by: Tech21 | December 20, 2000
Hitman HQ recently had the chance to talk with Jens Peter Kurup,
the lead animator at IO-Interactive. Here's what he had to say.
HQ: First of all, congratulations on an excellent and truly groundbreaking game.
What were the inspirations behind creating
a game the puts the player in the role of a hitman? (Oh, and what did you have for breakfast? ;) - After all, budding game
designers need to know what sustains such great minds until lunch!)
JP: Thanks for the pretty words. Glad to hear that you enjoyed it.
The decision to make a game about being a Hitman was taken before I joined the team
(a few years ago). I think that the decision was primarily taken because it
generated lots of funny/sick ideas in the beginning. The fantasy about being
someone that you can't be in real life interests all people.
Being someone bad
on top of that interests us, and a broad range of gamers who are tired of behaving
well. Let's face it; It's more fun on the dark side. Having said that, Hitman is not
entirely bad/evil. The player might be, but I'm not so sure that Hitman as a
character is aware how bad they really are.
The primary inspirations are movies like Leon, Nikita, The Professional, and others in that line.
Breakfast is a secret, but I'll give you a clue. It's from Colombia...and mixed with water.
HQ: Obviously, a great deal of research is necessary in a realistic game of this type.
How did you go about accurately depicting the different locations around the world?
Also, how were the available weapons chosen? (Talk to any hitmen?)
JP: The different locations were either constructed with picture referece or by
actually visiting the different places to get the atmosphere right.
Either way the result is some concept-drawing that we follow.
The Hotel in Budapest actually exists (I really, really want to visit it
sometime and check in as Mr Tobias, jump the balcony to room 202 and grin at
the steamwheel in the sauna), and some of the guys checked it out in details.
Then it's modified to fit the gameplay.
The weapons were primarily chosen from their coolness. Then they were divided
into gameplay categories - small and silent, big and noisy, etc.
We didn't talk to an actual hitman, but had some very interesting discussions
with bodyguards and army instructors. They know quite a lot about how real world
hitmen and snipers react and work, and explained a few really really wicked ways
to assassinate people. In general, though, it seems that hitmen in the real world
play it pretty safe - way to dull and slowpaced for a game.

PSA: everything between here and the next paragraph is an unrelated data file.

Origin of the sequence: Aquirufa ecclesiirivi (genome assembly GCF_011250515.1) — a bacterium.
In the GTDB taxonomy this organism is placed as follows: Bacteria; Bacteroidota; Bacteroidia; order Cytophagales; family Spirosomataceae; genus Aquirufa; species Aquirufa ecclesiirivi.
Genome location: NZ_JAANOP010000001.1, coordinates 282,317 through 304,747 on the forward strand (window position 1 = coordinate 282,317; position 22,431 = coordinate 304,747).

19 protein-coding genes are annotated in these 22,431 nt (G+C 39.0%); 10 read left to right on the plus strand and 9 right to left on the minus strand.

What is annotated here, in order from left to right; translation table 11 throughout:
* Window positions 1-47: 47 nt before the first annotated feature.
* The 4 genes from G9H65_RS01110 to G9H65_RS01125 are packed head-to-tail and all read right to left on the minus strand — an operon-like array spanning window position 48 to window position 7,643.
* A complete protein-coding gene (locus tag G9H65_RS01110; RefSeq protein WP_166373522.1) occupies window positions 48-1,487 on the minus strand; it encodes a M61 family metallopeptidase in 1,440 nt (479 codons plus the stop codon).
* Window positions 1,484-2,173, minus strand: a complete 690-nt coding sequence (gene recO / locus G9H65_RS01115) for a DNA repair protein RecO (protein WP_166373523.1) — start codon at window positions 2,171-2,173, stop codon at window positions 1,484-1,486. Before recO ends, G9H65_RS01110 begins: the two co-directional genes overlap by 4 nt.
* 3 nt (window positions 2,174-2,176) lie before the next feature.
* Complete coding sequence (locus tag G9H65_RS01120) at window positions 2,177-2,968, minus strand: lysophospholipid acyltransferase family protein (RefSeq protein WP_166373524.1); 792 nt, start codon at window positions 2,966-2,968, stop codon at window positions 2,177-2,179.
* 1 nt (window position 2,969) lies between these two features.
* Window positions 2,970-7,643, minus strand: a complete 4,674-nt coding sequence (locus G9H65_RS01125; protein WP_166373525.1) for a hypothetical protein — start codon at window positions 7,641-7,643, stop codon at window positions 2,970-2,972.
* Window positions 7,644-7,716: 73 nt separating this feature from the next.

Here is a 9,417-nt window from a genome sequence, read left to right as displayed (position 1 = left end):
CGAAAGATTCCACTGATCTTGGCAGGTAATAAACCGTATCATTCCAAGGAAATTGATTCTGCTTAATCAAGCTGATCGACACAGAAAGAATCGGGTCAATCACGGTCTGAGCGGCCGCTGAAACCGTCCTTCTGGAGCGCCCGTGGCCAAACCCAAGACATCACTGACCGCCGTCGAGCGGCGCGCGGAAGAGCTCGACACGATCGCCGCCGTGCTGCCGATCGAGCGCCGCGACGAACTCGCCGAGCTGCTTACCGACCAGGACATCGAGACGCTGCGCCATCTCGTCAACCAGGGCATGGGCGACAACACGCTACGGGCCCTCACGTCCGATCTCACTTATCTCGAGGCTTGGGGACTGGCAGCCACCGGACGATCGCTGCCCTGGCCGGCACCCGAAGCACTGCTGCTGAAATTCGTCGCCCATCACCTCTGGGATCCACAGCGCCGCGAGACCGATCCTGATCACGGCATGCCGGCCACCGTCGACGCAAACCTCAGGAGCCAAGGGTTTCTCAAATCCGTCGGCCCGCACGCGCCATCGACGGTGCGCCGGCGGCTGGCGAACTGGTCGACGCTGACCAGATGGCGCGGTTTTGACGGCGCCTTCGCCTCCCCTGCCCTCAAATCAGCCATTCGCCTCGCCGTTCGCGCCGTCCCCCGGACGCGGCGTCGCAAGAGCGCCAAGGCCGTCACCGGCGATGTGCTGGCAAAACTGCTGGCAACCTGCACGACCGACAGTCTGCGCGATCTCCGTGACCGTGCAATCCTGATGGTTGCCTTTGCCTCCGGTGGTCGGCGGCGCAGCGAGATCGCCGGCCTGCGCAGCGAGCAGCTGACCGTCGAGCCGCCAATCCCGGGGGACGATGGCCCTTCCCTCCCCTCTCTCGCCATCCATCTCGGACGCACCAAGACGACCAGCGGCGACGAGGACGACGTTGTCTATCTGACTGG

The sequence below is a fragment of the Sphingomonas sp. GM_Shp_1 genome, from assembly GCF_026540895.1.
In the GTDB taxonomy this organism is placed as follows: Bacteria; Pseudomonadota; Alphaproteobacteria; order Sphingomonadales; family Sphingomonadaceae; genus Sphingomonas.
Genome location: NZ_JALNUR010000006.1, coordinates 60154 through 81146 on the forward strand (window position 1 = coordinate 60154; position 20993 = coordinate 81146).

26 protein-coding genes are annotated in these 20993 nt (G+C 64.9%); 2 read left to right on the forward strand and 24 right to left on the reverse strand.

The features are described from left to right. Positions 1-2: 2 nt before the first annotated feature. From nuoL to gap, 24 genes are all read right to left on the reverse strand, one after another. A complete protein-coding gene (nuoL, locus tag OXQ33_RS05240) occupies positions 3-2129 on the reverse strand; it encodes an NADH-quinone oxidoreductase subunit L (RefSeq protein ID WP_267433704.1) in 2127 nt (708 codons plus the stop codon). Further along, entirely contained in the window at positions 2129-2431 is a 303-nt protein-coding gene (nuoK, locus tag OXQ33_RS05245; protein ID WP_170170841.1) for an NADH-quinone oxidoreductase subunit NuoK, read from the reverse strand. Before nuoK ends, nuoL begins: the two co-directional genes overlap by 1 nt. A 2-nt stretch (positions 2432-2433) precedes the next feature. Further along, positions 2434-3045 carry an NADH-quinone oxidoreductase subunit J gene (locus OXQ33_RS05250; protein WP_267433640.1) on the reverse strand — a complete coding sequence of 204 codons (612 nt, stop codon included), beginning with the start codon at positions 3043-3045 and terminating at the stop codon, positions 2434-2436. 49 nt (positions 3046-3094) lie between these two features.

HQ: While most of the game reviewers and fans love Hitman, many complaints about the
control system seem to be popping up:
First, switching inventory can be a bit frustrating with the keyboard, but
becomes delightfully simple with a mouse-wheel. Was this system built with the
mouse-wheel in mind and the keyboard as an afterthought, or vice versa?
JP: Most of the control complaints we get are from people who have only played the
first demo, or who haven't got a manual. But the control system might not feel
familiar straight away. The system was built with mouse-wheel in mind, and
we're currently discussing how to streamline it for the future.
HQ: Movement in Hitman is quite obviously different to that found in most FPSs
(perhaps more akin to Thief). But one major area of question is
'Why did you leave jumping out?' Personally I don't run around the place jumping
the whole time, but what was your reason for choosing this style of control?
JP: Mainly because we wanted to avoid any jump puzzles at all. If we had had
some scenarios (like escaping across roof tops), it could have had a gameplay
element, but we only needed one jump in the game, and we chose to do that jump as
a triggered animation. If you don't need it, you better get rid of it.
HQ: Also pertaining to the control system are the camera angles. The default
camera angle seems to be the perspective of choice, while the other is rarely
used. Is this second angle meant to be used all the time, or perhaps is it more
effective in certain situations?
JP: The control of the default camera is good for shooting. It's in third-person,
but the control is like a normal first-person shooter. The second camera is
mainly used during the adventure parts of the game. It offers a MUCH better
cinematic feel and is sometimes used to address the players attention to
important objects/situations in the game. It's nice to use when you know
no danger is around and you just want to stroll around.
In the patch we threw a goodie in - a key to put the game into slowmotion.
Since the mouse pointer moves at full speed, the cinematic camera (where you
can run in one direction and shoot in another) will allow you to run into a room
and deliver lots of headshots, since you have much more time to aim. It looks and